Systemic lupus erythematosus (SLE) has long been characterized by the prototypical expression of type-1 interferon induced genes (IFIGs). However, because of the pleiotropic roles of many IFIGs, how different peripheral blood mononuclear cells (PBMCs) mediate type-1 interferon signaling to cause disease is largely unknown. Here, we propose to use droplet-based RNA-sequencing to study the interferon response of PBMCs from lupus patients and healthy controls. Leveraging naturally occurring ?genetic barcodes?, we will develop a highly innovative multiplexing strategy that significantly increases the throughput, reduces the cost, and limits unwanted technical noise of current droplet-based RNA-sequencing technologies. We will develop computational algorithms for assigning individual cells to the donor of origin and removing unwanted droplets containing multiple cells. We will use the multiplexing strategy to generate a rich dataset (~250K total cells) that enables, for the first time, the unbiased characterization of the effects of interferon-beta on PBMCs without sorting. We will first compare PBMCs from 8 healthy controls, 8 lupus and 8 lupus nephritis patients, to identify cell-type-specific interferon-beta response signatures that is predictive of disease status and severity. These signatures could be used to better monitor lupus progression and treatment response. By profiling PBMCs from 64 genotyped lupus patients, we will then characterize how common genetic variants affect cell-type-specific responses to interferon-beta, including expression parameters (e.g. variance across single cells) impossible to obtain from bulk RNA-sequencing. These results could be compared to genetic variants associated with lupus identified by genome-wide association studies to better understand the molecular pathology of the disease.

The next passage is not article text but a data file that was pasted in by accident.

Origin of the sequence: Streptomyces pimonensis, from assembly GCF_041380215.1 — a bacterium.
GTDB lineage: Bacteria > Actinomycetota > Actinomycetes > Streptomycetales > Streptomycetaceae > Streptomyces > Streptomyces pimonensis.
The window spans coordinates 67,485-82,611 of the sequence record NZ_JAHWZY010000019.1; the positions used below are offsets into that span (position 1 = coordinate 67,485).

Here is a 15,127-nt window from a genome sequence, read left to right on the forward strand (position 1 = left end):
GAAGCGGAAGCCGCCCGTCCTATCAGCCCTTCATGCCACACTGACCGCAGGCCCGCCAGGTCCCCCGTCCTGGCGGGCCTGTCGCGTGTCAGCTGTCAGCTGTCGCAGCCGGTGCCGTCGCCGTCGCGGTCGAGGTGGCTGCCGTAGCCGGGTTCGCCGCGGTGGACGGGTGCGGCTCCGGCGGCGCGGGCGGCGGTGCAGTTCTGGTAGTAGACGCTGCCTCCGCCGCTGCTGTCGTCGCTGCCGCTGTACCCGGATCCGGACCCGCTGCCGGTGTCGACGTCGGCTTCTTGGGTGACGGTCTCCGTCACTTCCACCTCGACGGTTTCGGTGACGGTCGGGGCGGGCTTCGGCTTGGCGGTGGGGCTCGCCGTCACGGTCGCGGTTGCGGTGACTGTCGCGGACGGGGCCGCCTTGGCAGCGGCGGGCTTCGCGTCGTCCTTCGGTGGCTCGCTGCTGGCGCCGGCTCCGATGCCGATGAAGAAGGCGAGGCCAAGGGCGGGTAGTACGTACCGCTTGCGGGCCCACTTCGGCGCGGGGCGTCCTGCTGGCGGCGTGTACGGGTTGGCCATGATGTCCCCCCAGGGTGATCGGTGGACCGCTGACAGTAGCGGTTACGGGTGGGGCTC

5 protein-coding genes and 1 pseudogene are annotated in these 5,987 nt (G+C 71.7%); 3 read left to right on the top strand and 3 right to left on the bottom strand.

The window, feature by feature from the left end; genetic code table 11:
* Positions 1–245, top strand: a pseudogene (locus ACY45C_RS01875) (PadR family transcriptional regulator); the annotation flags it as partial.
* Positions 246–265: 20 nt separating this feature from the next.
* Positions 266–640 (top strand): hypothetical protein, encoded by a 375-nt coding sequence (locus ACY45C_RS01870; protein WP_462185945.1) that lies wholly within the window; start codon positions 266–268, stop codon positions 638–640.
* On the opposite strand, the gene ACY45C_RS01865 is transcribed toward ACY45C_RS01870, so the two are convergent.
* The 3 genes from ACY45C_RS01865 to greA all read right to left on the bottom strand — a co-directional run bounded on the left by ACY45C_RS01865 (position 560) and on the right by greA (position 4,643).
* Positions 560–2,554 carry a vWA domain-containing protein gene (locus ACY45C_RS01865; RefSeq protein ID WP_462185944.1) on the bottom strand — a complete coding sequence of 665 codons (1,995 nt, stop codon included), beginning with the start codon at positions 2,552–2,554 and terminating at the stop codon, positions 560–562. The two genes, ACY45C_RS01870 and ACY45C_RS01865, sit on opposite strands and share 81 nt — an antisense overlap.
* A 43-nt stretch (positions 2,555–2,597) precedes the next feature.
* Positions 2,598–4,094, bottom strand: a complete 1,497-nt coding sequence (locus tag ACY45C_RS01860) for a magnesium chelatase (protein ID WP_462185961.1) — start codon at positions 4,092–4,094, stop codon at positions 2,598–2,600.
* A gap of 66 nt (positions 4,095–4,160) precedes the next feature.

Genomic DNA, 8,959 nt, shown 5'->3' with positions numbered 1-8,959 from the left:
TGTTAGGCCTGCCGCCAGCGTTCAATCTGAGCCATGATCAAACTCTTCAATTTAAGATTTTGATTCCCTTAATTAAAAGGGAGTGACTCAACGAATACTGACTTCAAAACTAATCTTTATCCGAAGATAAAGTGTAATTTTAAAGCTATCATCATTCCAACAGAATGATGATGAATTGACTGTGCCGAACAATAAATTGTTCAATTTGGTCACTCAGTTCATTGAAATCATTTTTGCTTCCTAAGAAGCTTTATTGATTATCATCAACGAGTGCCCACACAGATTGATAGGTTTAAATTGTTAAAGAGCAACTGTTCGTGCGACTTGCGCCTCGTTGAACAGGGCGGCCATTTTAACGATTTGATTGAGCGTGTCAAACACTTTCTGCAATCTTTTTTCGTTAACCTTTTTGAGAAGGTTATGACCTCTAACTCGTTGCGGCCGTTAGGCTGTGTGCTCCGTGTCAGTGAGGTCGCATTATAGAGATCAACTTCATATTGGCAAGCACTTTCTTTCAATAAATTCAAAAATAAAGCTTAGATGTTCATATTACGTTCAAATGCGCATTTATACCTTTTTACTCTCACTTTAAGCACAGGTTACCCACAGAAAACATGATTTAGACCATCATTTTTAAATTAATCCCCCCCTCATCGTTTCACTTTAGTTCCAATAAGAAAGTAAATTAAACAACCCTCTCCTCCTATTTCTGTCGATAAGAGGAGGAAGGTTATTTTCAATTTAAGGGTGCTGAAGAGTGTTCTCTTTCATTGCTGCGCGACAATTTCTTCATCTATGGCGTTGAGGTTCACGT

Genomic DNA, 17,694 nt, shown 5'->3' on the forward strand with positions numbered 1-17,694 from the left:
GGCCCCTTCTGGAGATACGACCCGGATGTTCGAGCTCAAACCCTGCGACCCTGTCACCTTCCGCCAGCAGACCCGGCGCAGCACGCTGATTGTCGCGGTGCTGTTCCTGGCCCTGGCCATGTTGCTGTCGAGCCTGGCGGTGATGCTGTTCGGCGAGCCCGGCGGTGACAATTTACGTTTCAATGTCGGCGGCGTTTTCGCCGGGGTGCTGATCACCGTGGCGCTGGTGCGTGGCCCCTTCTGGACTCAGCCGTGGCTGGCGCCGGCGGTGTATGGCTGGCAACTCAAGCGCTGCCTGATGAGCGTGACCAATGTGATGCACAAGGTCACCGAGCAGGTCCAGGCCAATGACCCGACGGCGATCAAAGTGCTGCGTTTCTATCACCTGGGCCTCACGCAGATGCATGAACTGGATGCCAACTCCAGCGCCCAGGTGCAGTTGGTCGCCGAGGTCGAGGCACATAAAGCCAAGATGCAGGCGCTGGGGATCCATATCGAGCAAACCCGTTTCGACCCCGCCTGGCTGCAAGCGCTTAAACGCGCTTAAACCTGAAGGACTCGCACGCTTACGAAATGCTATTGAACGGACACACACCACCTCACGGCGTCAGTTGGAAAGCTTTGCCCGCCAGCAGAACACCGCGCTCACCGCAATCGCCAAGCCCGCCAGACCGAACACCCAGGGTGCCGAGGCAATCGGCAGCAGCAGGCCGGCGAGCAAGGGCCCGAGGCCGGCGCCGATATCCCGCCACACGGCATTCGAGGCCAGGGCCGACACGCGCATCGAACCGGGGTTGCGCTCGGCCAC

Public Health Relevance

Despite the known connection between immune response and lupus, the precise cell types that cause the disease remain largely unknown. We propose to develop and apply a highly innovative droplet-based single cell sequencing strategy to study the ensemble behavior of blood cells from lupus patients. Results here will shed new light on the causes of lupus and lead to the development of therapeutic strategies.

Agency
National Institute of Health (NIH)
Institute
National Institute of Allergy and Infectious Diseases (NIAID)
Type
Exploratory/Developmental Grants (R21)
Project #
1R21AI133337-01
Application #
9372979
Study Section
Genomics, Computational Biology and Technology Study Section (GCAT)
Program Officer
Johnson, David R
Project Start
2017-07-14
Project End
2019-06-30
Budget Start
2017-07-14
Budget End
2018-06-30
Support Year
1
Fiscal Year
2017
Total Cost
Indirect Cost
Name
University of California San Francisco
Department
Internal Medicine/Medicine
Type
Schools of Medicine
DUNS #
094878337
City
San Francisco
State
CA
Country
United States
Zip Code
94118